Scoliosis is a condition which causes the spine to curve. Most commonly, it occurs in adolescents as they go through puberty. If the curvature is progressive, it may require a surgical procedure to correct it. Spinal scoliosis surgery is complex and can be life altering. The procedure typically involves straightening the spine then securing it with metal work to prevent further curvatures.
As this operation involves straightening the spine, and as the spine encompasses the spinal cord, the procedure is not without risk. A known, but rare, complication is that of paralysis during or immediately following surgery.
The procedures used to monitor patients during scoliosis surgery have advanced so that this resultant paralysis can be avoided or at least minimised.
At Bolt Burdon Kemp we know that if paralysis does develop following the surgery, and the symptoms are identified immediately, there are steps which can be taken either to reverse the effects of paralysis or, at least, to significantly improve the patient’s outcome.
All surgery, of course, carries risks and patients must always be properly informed before they can be said to have consented before proceeding with any kind of operation.
In scoliosis surgery patients will be warned about the risk of paralysis but, if even if it does, unfortunately, result, that in itself does not mean there is not a potential claim in clinical negligence, and patients affected by paralysis should always bear that in mind.
It is not advisable, in this day and age, for scoliosis surgery to proceed without spinal cord monitoring and patients should always ask if this is available.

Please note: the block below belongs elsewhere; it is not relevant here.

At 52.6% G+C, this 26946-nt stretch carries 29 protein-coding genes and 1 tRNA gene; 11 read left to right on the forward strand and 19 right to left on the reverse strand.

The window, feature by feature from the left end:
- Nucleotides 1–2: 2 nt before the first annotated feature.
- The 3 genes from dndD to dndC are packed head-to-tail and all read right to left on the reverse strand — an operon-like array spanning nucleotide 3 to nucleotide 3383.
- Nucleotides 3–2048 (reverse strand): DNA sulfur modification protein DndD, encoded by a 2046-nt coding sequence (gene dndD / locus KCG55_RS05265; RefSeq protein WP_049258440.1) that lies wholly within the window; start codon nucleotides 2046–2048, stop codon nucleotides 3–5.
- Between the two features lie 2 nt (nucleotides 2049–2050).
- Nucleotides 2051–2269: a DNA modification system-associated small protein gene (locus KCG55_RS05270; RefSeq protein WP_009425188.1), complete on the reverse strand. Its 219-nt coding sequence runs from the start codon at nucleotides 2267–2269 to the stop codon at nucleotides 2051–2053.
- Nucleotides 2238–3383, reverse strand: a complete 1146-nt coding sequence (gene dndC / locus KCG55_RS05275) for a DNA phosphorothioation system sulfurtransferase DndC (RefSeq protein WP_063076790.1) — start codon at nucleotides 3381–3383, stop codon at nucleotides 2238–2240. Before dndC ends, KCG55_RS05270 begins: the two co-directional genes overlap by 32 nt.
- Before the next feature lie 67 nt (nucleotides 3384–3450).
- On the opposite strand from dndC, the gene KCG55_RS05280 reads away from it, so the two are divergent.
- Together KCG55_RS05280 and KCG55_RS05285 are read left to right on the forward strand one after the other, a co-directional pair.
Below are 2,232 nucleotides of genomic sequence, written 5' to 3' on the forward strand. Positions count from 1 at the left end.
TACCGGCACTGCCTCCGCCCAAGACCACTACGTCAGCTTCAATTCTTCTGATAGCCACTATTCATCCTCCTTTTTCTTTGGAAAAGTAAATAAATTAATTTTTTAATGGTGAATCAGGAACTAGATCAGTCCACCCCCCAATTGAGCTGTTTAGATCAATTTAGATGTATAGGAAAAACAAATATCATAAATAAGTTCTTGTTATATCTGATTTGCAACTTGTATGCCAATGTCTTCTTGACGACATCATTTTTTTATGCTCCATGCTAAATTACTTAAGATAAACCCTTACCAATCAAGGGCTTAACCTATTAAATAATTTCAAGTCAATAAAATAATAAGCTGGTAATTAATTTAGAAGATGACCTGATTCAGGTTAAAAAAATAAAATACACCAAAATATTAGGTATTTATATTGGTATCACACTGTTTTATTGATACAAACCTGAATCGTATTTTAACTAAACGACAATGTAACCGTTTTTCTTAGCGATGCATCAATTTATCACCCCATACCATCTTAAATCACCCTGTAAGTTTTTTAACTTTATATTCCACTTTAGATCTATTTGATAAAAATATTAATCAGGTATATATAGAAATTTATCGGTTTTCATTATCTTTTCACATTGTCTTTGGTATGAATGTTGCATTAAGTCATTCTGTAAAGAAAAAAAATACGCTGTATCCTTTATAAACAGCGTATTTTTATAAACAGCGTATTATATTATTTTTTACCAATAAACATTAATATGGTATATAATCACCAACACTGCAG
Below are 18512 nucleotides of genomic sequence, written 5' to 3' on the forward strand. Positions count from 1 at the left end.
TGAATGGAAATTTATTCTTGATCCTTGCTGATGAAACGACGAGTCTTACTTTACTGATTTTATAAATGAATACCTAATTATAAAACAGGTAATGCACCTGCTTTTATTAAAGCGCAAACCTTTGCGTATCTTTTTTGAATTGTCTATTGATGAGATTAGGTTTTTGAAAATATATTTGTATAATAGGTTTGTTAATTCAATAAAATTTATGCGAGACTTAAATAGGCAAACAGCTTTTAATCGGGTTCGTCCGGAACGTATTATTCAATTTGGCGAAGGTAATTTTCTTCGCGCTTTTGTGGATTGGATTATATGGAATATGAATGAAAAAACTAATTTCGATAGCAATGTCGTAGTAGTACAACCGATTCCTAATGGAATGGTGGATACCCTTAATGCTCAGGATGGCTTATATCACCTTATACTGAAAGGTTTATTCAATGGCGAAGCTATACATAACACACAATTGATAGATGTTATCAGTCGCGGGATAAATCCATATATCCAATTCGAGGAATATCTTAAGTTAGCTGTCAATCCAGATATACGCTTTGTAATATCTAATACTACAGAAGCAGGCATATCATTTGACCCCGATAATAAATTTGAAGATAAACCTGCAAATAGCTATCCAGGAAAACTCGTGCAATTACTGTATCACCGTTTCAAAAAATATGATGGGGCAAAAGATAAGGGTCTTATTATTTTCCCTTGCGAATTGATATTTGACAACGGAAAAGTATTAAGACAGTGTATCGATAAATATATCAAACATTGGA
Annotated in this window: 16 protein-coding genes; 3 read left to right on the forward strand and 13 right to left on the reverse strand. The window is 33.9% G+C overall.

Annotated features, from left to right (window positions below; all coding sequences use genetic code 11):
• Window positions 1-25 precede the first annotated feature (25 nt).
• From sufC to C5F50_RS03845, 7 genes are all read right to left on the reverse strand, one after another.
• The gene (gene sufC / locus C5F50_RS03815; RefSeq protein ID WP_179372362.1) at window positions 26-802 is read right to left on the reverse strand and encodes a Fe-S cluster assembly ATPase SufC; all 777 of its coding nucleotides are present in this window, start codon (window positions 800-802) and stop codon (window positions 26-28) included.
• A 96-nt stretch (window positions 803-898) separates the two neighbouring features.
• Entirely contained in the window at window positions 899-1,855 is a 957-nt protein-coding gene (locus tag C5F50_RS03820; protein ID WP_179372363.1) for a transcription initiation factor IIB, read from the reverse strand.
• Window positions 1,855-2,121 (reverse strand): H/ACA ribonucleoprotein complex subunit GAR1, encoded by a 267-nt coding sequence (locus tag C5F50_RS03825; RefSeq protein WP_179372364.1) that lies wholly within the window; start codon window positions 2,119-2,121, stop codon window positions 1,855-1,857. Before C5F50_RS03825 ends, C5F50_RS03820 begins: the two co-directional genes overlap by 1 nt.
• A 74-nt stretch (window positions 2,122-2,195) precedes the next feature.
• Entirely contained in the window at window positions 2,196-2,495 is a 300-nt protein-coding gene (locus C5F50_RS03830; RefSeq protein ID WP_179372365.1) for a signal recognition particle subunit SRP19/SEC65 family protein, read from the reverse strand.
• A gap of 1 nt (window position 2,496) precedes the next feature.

There are alternatives to spinal cord monitoring such as the intra-operative wake up test but medical experts used by Bolt Burdon Kemp have confirmed that they would not consider this adequate. They would not proceed without the spinal cord monitoring during scoliosis surgery and they would not recommend that any surgeon do so.
Post-Operative Observations & Epidural
In the post-operative phase, neurological observations are, of course, crucial, particularly when, as is so often the case, an epidural is also administered for post-operative pain relief.
The epidural can in some circumstances mask the signs of neurological deterioration which, if not recognised and acted upon immediately, can result in permanent paralysis.
Reversing the effects of Paralysis
Expert evidence has shown that if a surgical team is alerted quickly, the effects of paralysis can be reversed by taking the patient back to surgery and removing the metalwork. There is, however, a short timeframe for doing so – some evidence suggests a period of no more than 4 hours – after which time it is unlikely the effects can be reversed.
The provision of steroids is also identified as a potential benefit and although experts have said that steroids can assist in the immediate aftermath, there is unlikely to be a reversal of any paralysis if these are not given in a relatively short timeframe after symptoms arise.
Experts also say there are different schools of thought about the beneficial effects and whether or not there is enough evidence to prove that the administration of steroids can have the effect of reversing paralysis. In any event if a patient is still within the first few hours of experiencing neurological deterioration an expert is more likely than not to administer the steroids in order to give the patient the best possible chance at an improved outcome.